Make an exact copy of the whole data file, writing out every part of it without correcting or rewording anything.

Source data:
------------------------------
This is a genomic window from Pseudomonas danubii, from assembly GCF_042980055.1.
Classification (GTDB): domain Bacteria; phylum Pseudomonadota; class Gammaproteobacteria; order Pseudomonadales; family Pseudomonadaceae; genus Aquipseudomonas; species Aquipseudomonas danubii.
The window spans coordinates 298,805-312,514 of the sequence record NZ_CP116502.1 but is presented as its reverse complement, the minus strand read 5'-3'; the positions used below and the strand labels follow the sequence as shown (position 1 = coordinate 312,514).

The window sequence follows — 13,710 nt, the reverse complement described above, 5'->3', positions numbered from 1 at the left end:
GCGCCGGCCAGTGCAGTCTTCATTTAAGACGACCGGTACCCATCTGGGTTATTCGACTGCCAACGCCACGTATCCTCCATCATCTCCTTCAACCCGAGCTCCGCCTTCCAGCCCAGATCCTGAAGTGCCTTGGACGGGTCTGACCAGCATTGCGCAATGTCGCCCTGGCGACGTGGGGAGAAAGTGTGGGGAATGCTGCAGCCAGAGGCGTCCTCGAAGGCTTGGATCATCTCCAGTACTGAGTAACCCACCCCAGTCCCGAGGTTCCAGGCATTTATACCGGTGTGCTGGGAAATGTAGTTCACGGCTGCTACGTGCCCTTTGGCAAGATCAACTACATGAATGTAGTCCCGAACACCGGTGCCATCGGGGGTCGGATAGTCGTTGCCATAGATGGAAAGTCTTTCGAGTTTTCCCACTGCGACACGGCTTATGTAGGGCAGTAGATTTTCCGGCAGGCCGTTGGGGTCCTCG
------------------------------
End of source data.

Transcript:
This is a genomic window from Pseudomonas danubii, from assembly GCF_042980055.1.
Classification (GTDB): domain Bacteria; phylum Pseudomonadota; class Gammaproteobacteria; order Pseudomonadales; family Pseudomonadaceae; genus Aquipseudomonas; species Aquipseudomonas danubii.
The window spans coordinates 298,805-312,514 of the sequence record NZ_CP116502.1 but is presented as its reverse complement, the minus strand read 5'-3'; the positions used below and the strand labels follow the sequence as shown (position 1 = coordinate 312,514).

The window sequence follows — 13,710 nt, the reverse complement described above, 5'->3', positions numbered from 1 at the left end:
GCGCCGGCCAGTGCAGTCTTCATTTAAGACGACCGGTACCCATCTGGGTTATTCGACTGCCAACGCCACGTATCCTCCATCATCTCCTTCAACCCGAGCTCCGCCTTCCAGCCCAGATCCTGAAGTGCCTTGGACGGGTCTGACCAGCATTGCGCAATGTCGCCCTGGCGACGTGGGGAGAAAGTGTGGGGAATGCTGCAGCCAGAGGCGTCCTCGAAGGCTTGGATCATCTCCAGTACTGAGTAACCCACCCCAGTCCCGAGGTTCCAGGCATTTATACCGGTGTGCTGGGAAATGTAGTTCACGGCTGCTACGTGCCCTTTGGCAAGATCAACTACATGAATGTAGTCCCGAACACCGGTGCCATCGGGGGTCGGATAGTCGTTGCCATAGATGGAAAGTCTTTCGAGTTTTCCCACTGCGACACGGCTTATGTAGGGCAGTAGATTTTCCGGCAGGCCGTTGGGGTCCTCG